Can you believe it’s already March?! It was just Christmas and New Year’s and Valentine’s Day, and now here we are. In case you missed it, we’re participating in Modern Mrs. Darcy’s Reading Challenge for 2016. It’s a really simple list that just has 12 categories, so, at the very least, you’ll read at least one book each month. That’s not to say you can’t read more, though!
This month, Deborah chose the category: a book you should have read in school. Here’s the books we each chose to read.
Deborah read Fahrenheit 451 by Ray Bradbury.
I actually had a couple people recommend this one. A friend from work who is my new reading buddy (I’ve actually got a book of hers sitting in my living room right now!) said that Fahrenheit 451 was one of the books she read for school that she actually enjoyed. My brother was the other one. He likes to read as much as I do, but he’s more particular about his books. I actually borrowed his copy for this part of the challenge! It was the 50th Anniversary Edition, so it had some extra stuff in the back too.
I didn’t really know much about the book before I picked it up. I know that paper catches fire at 451 degrees Fahrenheit, and I knew it was a dystopian futuristic story where they burned the books, but past that, I knew nothing. The story is about Guy Montag, a fire man. Sadly, in this world, fire men don’t put out the fires anymore; they burn the houses of people who have books. Montag firmly believes in his job at first, but after meeting Clarisse, who thinks and speaks differently from anyone else he’s ever met, and seeing his wife Millie almost succeed at an accidental suicide attempt, he starts to second guess. It starts with him snagging one of the books from a house he burns before the flames start, and it just goes from there. He makes the unfortunate mistake of trying to talk to his fire chief and then his wife about the books, but that doesn’t go as he’d hoped. His wife calls in an alarm on their own house, Chief Beatty responds to the call, and Montag watches his wife ride off in a taxi before he’s forced to burn down his own home.
I was kinda bummed by the time I finished this book because I honestly didn’t like it. I understand the sentiment it’s trying to get across, but I was disappointed in the character development. While I was reading it, I was getting a little bored, but I thought it would end up being one of those books I’d like once I’d finished it and could look back at it. Not so. I got excited when it looked like Montag was going up against the government, but then he’d lose his cool and blow the whole thing in a second! I then just got so frustrated with the character that I pretty much just powered through the last few passages just to get it over with. Would I recommend the book for pleasure reading? Probably not. But is it a relevant message in today’s world? Definitely.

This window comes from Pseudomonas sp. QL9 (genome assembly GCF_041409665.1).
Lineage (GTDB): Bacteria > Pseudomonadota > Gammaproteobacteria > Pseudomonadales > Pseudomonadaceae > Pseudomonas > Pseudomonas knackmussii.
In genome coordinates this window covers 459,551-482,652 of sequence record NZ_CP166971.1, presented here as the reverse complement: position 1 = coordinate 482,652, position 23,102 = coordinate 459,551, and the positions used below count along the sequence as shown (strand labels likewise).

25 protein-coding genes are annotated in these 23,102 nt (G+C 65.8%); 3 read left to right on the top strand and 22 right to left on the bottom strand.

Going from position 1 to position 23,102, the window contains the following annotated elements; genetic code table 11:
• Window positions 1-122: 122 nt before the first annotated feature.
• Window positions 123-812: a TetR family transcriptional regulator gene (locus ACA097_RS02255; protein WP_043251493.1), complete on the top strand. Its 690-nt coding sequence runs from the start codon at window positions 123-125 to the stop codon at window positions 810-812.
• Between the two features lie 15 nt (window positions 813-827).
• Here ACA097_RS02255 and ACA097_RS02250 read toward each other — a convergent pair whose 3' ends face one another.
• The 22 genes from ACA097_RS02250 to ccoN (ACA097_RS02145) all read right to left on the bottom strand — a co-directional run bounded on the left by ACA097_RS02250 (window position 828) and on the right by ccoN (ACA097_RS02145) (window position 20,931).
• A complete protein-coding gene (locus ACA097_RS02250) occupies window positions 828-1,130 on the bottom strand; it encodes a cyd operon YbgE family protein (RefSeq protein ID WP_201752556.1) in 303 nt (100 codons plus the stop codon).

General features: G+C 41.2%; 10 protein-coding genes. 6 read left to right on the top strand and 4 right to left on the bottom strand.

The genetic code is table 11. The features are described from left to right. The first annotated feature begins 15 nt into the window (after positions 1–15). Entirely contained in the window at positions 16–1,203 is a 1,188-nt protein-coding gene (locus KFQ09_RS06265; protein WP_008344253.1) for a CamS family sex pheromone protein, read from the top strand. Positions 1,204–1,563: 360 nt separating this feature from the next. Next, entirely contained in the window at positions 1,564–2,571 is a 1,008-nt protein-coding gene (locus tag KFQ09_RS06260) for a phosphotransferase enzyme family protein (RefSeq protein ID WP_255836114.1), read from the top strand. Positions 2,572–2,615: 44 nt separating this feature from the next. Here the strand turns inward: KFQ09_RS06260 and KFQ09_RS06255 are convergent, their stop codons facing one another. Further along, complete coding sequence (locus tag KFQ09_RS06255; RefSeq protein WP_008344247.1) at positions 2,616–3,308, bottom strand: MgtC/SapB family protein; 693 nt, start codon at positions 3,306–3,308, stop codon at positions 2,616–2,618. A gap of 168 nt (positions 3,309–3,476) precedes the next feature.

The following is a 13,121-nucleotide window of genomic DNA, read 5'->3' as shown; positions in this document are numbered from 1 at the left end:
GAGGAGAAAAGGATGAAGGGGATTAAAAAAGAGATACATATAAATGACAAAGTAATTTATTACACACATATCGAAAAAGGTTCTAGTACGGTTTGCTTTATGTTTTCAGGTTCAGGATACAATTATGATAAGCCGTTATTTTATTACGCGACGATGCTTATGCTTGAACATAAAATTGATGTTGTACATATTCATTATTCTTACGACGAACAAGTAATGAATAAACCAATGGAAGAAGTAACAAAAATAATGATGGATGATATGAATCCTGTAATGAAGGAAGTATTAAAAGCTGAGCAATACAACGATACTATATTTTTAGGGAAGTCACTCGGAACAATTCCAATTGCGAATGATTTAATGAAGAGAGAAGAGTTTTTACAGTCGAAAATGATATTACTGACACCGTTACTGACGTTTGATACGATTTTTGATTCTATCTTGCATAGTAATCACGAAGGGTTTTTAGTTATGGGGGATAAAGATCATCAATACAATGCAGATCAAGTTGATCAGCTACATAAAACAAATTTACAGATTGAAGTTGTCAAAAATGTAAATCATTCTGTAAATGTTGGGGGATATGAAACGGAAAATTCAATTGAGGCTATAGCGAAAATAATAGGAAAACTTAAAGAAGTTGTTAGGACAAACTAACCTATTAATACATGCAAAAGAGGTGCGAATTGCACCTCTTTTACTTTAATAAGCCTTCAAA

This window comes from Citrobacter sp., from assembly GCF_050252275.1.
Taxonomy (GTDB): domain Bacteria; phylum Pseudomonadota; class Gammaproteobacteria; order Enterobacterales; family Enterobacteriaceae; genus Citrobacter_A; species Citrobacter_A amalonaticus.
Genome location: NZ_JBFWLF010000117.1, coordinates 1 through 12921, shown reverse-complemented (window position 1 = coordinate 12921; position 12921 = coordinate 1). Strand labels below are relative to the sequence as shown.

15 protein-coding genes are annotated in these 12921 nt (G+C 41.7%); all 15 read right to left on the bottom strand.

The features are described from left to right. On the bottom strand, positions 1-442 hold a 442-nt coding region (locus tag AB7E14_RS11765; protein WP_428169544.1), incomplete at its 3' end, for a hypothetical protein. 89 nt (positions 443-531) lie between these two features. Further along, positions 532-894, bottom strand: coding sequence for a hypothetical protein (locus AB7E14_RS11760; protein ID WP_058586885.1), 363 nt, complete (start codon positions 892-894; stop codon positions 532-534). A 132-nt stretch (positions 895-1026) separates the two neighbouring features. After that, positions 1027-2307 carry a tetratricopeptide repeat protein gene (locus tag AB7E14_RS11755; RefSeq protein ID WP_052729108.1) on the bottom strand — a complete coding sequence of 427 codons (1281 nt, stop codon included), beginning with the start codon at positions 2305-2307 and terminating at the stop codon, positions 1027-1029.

Sarah read The Bell Jar by Sylvia Plath.
When I was in high school, at the start of each school year, my English teachers would provide us students with two different lists of books. One list of books would be required reading for the year, and the other would be “suggested” titles that we would choose from for special assignments. I remember The Bell Jar being on the suggested list a few times, but I never had a desire to read it until now.
I took Creative Writing classes in middle school and we studied some of Sylvia Plath’s poetry. I knew that Ms. Plath was very talented, but she struggled with mental health issues and ended up committing suicide when she was only thirty years old. The Bell Jar, which is a semi-autobiographical account of her early life, was first published just a month before her death. Because of those things, I avoided The Bell Jar for fear of finding it depressing or disturbing. Now I can say, while it’s definitely not a feel-good read, I’m still glad I read it.
The book is very well-written—the first person narrative does an excellent job of putting you inside the narrator’s mind. At times the events seem jumbled and the thoughts become frantic, alluding to the nervous breakdown that eventually takes place. However, the voice is quite engaging. I couldn’t put the book down!
“If Mrs. Guinea had given me a ticket to Europe, or a round-the-world cruise, it wouldn’t have made one scrap of difference to me, because wherever I sat—on the deck of a ship or at a street cafe in Paris or Bangkok—I would be sitting under the same glass bell jar, stewing in my own sour air.”
I believe to understand an author’s work, you have to understand the author. Obviously, the thoughts and feelings of the book’s main character were some of the same things the author was experiencing. I commend Sylvia Plath for opening herself up in such a way, exposing the terrible realities of depression and mental illness. She wrote The Bell Jar in a time when it was common for people to be locked away for being “crazy” and then to be experimented on with lobotomies and electroshock therapy. Mental illness was not talked about in public, lest you’d become a social outcast. Thank goodness, times have changed. I’d like to think that this book is partly responsible. There’s no doubt that The Bell Jar will continue to add Sylvia Plath’s captivating, if haunting, story to the conversation for years to come.
Stay tuned for March’s picks! We’ll be choosing books we own but haven’t read.
What are you currently reading? Have you read either of these books? If so, what did you think? We’d love to hear from you!